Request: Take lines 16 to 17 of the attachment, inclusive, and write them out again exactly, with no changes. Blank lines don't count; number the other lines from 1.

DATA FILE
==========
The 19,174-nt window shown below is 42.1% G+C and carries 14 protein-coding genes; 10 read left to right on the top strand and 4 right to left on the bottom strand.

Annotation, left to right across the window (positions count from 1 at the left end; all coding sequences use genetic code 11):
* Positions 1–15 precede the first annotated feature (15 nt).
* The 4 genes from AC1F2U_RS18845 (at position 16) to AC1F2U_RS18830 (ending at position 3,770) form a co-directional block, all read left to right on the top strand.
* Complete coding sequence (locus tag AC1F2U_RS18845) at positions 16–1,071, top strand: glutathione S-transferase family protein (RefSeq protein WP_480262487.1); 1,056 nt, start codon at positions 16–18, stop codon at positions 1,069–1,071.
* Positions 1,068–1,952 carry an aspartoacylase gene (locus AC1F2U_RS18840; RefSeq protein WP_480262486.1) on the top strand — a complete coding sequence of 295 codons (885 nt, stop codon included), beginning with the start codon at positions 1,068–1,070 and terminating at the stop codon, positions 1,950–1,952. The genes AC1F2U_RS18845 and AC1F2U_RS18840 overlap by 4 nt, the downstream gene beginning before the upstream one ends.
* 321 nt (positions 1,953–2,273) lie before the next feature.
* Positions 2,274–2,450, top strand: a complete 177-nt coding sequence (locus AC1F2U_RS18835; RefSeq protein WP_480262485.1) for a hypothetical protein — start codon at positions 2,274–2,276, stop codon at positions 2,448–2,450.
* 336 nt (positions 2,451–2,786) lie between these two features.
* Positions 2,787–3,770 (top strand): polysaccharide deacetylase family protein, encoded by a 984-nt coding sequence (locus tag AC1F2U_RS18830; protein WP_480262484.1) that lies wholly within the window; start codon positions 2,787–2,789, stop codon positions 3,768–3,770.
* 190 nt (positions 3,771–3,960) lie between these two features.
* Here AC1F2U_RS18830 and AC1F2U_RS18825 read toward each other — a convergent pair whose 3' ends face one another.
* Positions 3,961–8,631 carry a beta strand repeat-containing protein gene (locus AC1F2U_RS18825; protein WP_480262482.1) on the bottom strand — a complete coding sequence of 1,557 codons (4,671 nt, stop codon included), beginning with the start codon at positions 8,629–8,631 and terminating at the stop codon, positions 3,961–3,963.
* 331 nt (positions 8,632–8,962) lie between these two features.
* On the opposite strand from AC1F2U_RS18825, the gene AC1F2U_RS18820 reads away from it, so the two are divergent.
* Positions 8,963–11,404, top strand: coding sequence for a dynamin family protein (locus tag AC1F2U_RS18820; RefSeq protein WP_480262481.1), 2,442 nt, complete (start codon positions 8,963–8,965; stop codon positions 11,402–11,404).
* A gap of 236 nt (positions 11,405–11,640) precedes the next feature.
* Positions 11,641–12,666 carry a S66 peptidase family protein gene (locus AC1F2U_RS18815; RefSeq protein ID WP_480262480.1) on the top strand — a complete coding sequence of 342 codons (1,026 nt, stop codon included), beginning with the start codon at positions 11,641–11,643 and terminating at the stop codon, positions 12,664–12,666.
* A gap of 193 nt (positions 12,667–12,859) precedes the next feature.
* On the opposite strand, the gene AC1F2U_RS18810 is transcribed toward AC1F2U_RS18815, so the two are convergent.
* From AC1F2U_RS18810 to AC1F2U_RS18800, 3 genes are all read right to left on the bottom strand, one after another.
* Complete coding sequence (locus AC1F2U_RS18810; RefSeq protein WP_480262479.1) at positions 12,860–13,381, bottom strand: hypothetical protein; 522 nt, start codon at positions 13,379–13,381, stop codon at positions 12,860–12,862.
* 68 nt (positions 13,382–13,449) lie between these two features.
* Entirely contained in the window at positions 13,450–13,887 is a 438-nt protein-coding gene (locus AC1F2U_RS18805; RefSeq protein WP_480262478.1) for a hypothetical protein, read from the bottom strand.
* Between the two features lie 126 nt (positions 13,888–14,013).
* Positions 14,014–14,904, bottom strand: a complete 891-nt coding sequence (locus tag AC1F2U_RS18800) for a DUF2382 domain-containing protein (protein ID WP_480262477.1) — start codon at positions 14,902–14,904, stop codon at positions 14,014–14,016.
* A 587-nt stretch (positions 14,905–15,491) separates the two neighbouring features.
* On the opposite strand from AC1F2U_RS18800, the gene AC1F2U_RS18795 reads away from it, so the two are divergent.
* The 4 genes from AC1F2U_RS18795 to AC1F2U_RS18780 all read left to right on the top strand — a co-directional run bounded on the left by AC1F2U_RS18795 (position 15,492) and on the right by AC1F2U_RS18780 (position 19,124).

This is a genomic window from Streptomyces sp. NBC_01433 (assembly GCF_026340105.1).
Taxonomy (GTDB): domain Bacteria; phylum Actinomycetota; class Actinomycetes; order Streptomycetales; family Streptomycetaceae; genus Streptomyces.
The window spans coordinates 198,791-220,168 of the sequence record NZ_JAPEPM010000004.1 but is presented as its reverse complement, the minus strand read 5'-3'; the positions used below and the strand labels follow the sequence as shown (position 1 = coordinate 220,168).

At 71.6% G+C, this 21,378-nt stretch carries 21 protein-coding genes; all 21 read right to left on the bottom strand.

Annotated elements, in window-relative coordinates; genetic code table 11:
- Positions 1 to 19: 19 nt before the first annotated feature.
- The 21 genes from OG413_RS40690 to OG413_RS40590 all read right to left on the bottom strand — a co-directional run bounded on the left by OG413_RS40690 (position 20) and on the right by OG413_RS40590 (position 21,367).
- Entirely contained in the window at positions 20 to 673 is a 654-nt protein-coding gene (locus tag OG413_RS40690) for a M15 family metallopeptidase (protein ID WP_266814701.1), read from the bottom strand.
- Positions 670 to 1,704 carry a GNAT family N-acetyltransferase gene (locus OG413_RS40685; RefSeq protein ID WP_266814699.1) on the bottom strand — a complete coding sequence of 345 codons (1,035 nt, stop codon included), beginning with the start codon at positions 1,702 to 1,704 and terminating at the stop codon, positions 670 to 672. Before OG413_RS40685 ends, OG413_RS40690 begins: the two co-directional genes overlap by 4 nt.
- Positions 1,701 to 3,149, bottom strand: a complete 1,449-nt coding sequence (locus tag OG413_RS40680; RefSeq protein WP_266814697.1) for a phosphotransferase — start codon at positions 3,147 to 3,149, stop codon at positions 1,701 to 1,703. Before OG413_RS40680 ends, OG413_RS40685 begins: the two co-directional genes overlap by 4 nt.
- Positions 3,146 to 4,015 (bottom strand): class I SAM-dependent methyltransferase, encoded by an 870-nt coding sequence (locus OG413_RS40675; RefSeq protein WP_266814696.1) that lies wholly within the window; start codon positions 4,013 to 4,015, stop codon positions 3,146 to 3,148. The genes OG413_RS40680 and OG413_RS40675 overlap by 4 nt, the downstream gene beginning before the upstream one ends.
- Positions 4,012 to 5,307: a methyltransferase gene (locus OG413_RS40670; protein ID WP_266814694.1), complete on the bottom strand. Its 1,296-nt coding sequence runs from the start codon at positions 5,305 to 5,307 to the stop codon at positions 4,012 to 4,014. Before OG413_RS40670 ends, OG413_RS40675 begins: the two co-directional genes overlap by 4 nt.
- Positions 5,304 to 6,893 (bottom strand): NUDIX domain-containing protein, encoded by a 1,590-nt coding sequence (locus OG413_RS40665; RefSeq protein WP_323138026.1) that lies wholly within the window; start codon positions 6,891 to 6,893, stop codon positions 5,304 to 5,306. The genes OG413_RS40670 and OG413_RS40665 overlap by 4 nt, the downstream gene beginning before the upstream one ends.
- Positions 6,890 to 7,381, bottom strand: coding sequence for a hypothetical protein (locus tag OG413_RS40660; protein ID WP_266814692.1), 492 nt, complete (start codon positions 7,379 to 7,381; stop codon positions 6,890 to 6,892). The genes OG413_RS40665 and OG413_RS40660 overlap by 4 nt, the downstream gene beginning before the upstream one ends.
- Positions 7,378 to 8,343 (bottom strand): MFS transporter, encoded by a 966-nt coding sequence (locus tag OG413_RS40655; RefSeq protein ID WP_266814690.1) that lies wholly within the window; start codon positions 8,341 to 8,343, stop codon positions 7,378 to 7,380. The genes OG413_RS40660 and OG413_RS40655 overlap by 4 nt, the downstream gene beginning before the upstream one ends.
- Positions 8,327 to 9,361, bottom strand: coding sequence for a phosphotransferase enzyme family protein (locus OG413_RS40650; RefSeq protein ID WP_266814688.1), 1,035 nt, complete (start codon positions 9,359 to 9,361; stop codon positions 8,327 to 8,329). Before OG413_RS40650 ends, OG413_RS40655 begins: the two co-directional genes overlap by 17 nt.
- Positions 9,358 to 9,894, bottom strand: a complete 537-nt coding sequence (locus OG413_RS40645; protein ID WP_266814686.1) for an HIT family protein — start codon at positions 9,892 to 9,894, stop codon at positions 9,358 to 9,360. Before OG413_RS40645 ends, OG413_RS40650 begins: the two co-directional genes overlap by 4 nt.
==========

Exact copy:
* Positions 8,963–11,404, top strand: coding sequence for a dynamin family protein (locus tag AC1F2U_RS18820; RefSeq protein WP_480262481.1), 2,442 nt, complete (start codon positions 8,963–8,965; stop codon positions 11,402–11,404).
* A gap of 236 nt (positions 11,405–11,640) precedes the next feature.